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[TIDBITS] A Half a Million Dollar Haul


#1

A Half a Million Dollar Haul

The time…seventeen years ago. Circa 1981. I don’t know how much
things have changed since then. Still…the pursuit of wealth
never ends. The means may change…never the desire.

Gold. The stuff of man’s dreams. The royal element. The metal we
use for rings and brooches and chains and bracelets and all sorts
of adornments to enhance our already incredible good looks. How
to get some? How to get more…and more…and more? The
answer…aw heck folks…it’s obvious. Smuggle it.

Indonesia. Halim Airport in Djakarta. The man is middle-aged.
Heavy set. It’s hot out. He’s sweating, apparently from the
strain of carrying his enormous weight in the heat. He’s just in
from Singapore; he’s on the customs line. The man in front
inches forward. Our man inches forward too. He teeters. He grits
his teeth, grunts as he shuffles ahead in the line. He wipes his
brow with an old graying handkerchief. He pales. His knees
buckle. He falls to the floor.

But he can’t get up…try as he might. He struggles. Someone
attempts to give him a hand. No good. The fat man is too heavy.
Three more men arrive on the scene. They grab him under the
armpits. One two three…pull. Finally, the man is standing. No
one can believe such weight. Till they open his coat to give him
some air.

Slotted onto two belts…one wrapped around his chest and the
other around his waist are fifty two kilo bars of gold. The
haul…over a half a million dollars.

No one is surprised. Smuggling is commonplace in Djakarta. If
you buy gold through official channels…you’re subject to
tariffs. Buy it in Singapore…and you’re $10.00 to $15.00 and
ounce cheaper. Do your math. Our chubby chum stood to clear
sixteen grand on this one flight.

Remember folks…before you all quit your jobs for the first
flight to Indonesia…this was a few years back. No reports have
come in lately over the teletype. Things may have tightened up a
bit. If there’s loosening…I’ll let you all know. You want to
know how much gold was smuggled into Indonesia in any one year?
Hmmm? How about fifty tons plus? Profit margin on that kind of
volume…sixteen cool million smackeroos.

What? You can’t make it to Indonesia? You need other avenues…
other lines in which to travel. Okay…as a favor…to those of
you who are caught in the economic crunch of today’s flourishing
economics. (Is there an oxymoron in that past sentence
somewhere?) Back to the track me lads. Access routes for gold
have been opened to Egypt, Morocco, Thailand, Turkey, Venezuela.
Want easier routes yet? How about gold that’s been smuggled over
the borders of Italy, and Switzerland, and France, and Spain,
and Portugal, and even dear old mother England.

Once upon a time, one thousand gold Krugerrands were found in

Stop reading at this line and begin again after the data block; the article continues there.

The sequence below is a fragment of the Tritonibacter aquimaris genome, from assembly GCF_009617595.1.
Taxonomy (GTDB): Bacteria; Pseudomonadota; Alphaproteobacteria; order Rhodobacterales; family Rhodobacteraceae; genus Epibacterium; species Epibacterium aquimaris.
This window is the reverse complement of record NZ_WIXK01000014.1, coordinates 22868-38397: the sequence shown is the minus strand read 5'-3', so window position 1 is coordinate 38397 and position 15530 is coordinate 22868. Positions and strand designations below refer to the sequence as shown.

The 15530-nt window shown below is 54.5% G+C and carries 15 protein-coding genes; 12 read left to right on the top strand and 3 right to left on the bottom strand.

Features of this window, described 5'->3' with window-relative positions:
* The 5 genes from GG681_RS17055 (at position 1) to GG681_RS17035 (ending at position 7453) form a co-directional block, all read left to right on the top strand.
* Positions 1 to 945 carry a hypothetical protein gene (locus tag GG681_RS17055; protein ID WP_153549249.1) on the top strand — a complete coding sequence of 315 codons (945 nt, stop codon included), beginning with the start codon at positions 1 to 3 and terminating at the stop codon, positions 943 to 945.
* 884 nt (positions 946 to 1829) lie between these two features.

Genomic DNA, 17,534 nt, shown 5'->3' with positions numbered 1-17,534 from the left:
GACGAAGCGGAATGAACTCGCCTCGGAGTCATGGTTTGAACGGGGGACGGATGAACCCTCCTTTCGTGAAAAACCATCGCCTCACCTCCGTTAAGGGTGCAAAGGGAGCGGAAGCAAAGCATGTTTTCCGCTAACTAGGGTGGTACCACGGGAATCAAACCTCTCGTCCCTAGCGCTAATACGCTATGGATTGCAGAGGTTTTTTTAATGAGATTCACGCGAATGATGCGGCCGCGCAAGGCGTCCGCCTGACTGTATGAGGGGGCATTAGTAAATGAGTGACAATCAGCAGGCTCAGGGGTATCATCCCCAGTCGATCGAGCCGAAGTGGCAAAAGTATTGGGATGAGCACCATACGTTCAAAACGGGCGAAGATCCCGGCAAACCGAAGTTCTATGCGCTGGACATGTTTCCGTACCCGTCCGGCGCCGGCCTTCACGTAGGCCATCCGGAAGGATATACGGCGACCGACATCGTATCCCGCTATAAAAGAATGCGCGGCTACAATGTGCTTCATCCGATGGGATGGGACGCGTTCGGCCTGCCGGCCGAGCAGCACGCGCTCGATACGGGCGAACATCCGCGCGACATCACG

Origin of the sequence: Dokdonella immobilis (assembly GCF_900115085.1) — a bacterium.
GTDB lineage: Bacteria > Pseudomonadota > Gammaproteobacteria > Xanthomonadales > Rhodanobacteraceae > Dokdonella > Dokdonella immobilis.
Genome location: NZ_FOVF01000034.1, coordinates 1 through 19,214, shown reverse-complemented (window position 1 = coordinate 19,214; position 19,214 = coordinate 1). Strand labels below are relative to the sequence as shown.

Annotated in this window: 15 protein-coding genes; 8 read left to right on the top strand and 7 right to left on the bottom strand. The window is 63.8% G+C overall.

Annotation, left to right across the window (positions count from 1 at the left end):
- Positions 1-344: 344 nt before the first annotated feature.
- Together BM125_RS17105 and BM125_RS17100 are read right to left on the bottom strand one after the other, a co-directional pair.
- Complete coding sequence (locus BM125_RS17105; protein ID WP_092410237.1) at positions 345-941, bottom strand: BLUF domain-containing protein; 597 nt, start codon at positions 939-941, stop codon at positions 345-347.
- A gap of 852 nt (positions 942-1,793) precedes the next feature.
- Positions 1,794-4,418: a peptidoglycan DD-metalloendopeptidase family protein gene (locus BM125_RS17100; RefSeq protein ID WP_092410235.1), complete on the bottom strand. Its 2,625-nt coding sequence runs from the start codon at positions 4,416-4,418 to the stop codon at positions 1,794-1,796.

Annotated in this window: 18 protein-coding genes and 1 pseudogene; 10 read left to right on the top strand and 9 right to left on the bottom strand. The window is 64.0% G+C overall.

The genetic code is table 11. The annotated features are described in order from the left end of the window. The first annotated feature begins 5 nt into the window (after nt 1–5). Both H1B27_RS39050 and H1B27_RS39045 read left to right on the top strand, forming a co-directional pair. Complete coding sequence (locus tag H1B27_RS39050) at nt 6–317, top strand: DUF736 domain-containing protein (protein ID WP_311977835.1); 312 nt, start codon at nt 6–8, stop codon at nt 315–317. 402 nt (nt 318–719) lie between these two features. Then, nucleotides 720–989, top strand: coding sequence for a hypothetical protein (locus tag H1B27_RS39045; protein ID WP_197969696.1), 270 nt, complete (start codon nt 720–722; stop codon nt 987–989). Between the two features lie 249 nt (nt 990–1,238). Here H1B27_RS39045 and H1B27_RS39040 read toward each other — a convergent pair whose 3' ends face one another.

the boot of a smugger’s Rolls Royce. What kind of car do you,
dear reader, drive? And how does this all pertain to the present,
you may all well ask? And how does one know if it all pays? After
all, the romance of smuggling may all be well and good, but the
penalties if one gets caught…that does not sound like fun.
Definitely! So the question is…is there a formula by which we
can guide ourselves in order to know if the reward is worth the
risk?

Well yes there is folks. It goes like this: If the levy or tax on
goods is over six percent, then the smuggling of that item is
most likely worthwhile. I don’t make this up my friends. I get it
from printed sources.

And now…for the altruistic view of things. After food and
shelter and sex and presidencies, the next most important thing
in life is Gold. Everyone knows that. It’s a basic need of
man…and woman. And the modern smuggler–in light of man’s
needs–does not view him or her self as a criminal, but rather as
a servant of the people, fulfilling a primal need in his/her
fellow human being. He is the Saint of modern times…the
fulfiller of dreams…the shining star in an often black sky.

And there ya have it.
That’s it for this week folks.
Catch you all next week.
Benjamin Mark

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#2

I vaguely recall having read this particular story. The
impression then and now is that this smuggler was pretty dumb.
There are thousands of islands in Indonesia, many of them
unpatrolled and impossible to guard and he could have used a
simple speed boat from Singapore to get ashore anywhere and
disappear into the countryside.

The airport would be one of the very few places in that country
where the presence of police, customs and immigration officers
would be overwhelming. If you had ever checked through that
airport its one of those banana republic types where everyone
with any pretense of a uniform wants his “bakeesh” - the greasy
palm.

Kelvin Mok (klmok@shaw.wave.ca)
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